At the start of stage 1 at the Exergy Tour, while the rain was coming down in Nambla, Ina Teutenberg (Specialized-lululemon) told everyone that the time bonuses available at the only intermediate sprint would be important. And she was right. The wily German sprinter took those three seconds and then added more by finishing second on the stage to put her in the yellow leader’s jersey.
“Getting the win was the preferred goal at the end but it just was not possible. I was a bit sad because the girls worked really hard for me today but I just couldn’t finish it off but we do have the jersey for the one day so it’s good.” Teutenberg said after the stage.
Although Teutenberg has won six stages in the past at the HP Women’s Challenge, it is the first time that she’s ever worn the leader’s jersey at a race in Idaho. Those pesky climbs. “I never had a prologue when I did it and we always finished in Idaho City, I never won that. And then after that, we went up to Stanley and for sure I didn’t wear the jersey then.” she laughed.
It was a hard day with rain and cool temperatures greeting the racers in the morning and even harder for the sprinters. “The main tough spot was the hill, it wasn’t just steep it was long too. It was kind of never-ending. I think that kilometer sign was totally wrong place on that hill.” she added. “It was pretty hard rolling into town too, there were a couple of risers and they really, really hurt at the end of the race.”
Though the field shattered the second time up the QOM climb, it all came back together for a diminished field sprint. Teutenberg knows that she will lose the jersey after Saturday’s 10-mile time trial.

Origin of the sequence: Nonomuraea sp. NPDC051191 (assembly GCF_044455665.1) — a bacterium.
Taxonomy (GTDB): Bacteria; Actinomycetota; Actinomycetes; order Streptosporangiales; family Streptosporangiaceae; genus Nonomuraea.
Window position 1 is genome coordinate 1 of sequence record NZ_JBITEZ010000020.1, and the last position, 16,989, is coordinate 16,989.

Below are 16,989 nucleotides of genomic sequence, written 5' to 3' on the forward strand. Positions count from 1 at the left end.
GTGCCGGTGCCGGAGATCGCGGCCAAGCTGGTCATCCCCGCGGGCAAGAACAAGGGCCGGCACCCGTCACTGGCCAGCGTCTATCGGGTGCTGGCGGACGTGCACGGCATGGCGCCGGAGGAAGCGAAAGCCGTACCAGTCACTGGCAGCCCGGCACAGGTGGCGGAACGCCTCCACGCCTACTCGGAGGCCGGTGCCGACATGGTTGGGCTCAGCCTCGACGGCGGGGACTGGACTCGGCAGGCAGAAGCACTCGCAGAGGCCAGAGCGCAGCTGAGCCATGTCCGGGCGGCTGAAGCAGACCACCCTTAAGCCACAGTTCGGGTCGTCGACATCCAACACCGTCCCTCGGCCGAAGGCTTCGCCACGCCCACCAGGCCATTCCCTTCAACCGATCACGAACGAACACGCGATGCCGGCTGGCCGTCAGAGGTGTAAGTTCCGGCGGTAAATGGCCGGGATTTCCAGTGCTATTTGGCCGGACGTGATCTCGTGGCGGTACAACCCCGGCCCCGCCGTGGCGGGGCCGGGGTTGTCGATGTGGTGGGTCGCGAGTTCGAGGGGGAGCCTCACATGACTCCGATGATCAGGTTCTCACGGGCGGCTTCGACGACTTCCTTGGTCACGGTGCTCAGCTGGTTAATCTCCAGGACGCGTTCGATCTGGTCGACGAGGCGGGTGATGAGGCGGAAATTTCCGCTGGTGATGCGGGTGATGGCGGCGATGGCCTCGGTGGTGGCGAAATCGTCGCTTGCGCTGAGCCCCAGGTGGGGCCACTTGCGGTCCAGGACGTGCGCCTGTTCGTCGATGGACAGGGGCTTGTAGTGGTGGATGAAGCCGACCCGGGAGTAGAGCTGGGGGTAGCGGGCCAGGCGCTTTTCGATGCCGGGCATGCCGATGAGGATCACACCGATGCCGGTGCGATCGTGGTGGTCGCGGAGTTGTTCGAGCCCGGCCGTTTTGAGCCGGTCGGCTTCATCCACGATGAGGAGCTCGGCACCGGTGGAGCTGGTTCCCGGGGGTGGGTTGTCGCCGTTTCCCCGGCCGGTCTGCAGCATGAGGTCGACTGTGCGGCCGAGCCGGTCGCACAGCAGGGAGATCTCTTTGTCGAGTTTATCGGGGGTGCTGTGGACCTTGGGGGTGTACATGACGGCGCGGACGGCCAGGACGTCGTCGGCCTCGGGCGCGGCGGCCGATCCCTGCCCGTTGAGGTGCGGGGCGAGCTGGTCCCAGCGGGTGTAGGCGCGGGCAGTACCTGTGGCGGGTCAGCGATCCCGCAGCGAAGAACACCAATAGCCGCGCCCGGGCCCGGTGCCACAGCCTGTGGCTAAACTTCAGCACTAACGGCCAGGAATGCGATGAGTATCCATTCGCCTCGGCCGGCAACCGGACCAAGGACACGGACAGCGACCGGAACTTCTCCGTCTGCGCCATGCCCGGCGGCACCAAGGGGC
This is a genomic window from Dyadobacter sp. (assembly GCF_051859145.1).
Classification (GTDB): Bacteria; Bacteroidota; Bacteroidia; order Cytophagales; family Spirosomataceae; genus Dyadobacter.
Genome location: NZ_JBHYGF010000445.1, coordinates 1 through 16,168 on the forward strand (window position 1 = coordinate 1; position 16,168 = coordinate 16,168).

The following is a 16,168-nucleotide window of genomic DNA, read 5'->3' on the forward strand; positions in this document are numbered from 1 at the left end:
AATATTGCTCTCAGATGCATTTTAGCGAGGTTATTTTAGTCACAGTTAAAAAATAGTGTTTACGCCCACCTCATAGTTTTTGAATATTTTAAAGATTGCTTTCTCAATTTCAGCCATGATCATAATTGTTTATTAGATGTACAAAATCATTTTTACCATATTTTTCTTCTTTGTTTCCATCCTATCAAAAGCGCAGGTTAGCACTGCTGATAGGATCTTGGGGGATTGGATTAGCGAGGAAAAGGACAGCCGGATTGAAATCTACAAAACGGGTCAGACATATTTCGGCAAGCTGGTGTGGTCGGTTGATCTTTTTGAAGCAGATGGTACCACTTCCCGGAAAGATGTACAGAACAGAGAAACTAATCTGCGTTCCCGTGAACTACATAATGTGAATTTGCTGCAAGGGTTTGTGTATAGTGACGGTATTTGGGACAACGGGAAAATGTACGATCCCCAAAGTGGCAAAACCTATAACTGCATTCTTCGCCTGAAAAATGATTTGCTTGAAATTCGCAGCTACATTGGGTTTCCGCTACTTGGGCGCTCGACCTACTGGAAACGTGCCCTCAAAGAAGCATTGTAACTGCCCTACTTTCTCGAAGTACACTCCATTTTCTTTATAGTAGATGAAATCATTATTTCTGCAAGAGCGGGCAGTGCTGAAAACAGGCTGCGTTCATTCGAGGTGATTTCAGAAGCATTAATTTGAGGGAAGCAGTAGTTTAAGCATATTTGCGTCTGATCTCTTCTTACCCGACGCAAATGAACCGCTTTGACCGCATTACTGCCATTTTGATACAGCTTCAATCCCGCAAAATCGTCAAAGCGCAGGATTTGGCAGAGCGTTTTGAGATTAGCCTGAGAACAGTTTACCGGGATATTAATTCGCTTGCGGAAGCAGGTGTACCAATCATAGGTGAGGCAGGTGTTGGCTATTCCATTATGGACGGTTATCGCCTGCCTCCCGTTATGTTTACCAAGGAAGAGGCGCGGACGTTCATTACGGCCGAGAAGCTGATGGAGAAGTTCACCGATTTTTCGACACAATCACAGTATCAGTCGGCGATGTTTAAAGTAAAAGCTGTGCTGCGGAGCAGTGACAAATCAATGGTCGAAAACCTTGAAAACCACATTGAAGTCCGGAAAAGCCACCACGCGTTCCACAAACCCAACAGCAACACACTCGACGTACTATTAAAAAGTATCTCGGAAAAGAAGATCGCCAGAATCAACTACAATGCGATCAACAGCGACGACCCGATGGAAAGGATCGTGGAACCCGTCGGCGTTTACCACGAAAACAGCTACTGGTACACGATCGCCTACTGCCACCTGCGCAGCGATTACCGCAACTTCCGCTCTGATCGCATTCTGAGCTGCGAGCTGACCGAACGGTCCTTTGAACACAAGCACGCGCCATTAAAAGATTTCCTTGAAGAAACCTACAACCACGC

She thinks that the fourth and final stage will be the decisive one for the overall and not the queen stage on Sunday.
“The Idaho Hills are fairly long but they are not really steep.” Teutenberg said of stage 3 with 4520 feet of climbing over the 57.8-mile course. “You know how these mountain riders are. It’s quite hard to get rid of each other because they’re all so good.”
The profile for Monday’s 46.6-mile stage is a leg breaker of ups and downs for a total of 3,700 feet of climbing.
“I haven’t looked at the stage and how far it is to the finish and everything because if it’s not technical and a long straight downhill, it’s fairly possible by yourself to finish it off because it’s just hard. From the profile, I think we’re in for a surprise on Monday.”
“I just heard it’s really steep, nasty and up and down the whole day. Things will hurt. We’ll have four days of racing in the legs, and I think it will just be like a rhythm change all day long. Maybe there’s wind again and somebody rides away, we’ll see.”
Her prediction is for a small group to battle it out at the finish on Monday in Boise.
“If it’s a gradual long climb, it’s really hard to make a difference.” she explained. “The downhills are not that technical. In North America, it’s just not like in Europe, where a good descender can actually make a huge gap on the downhill. It’s just really hard to do that in North America because the roads are just straight. I think there will be a small group on Sunday.”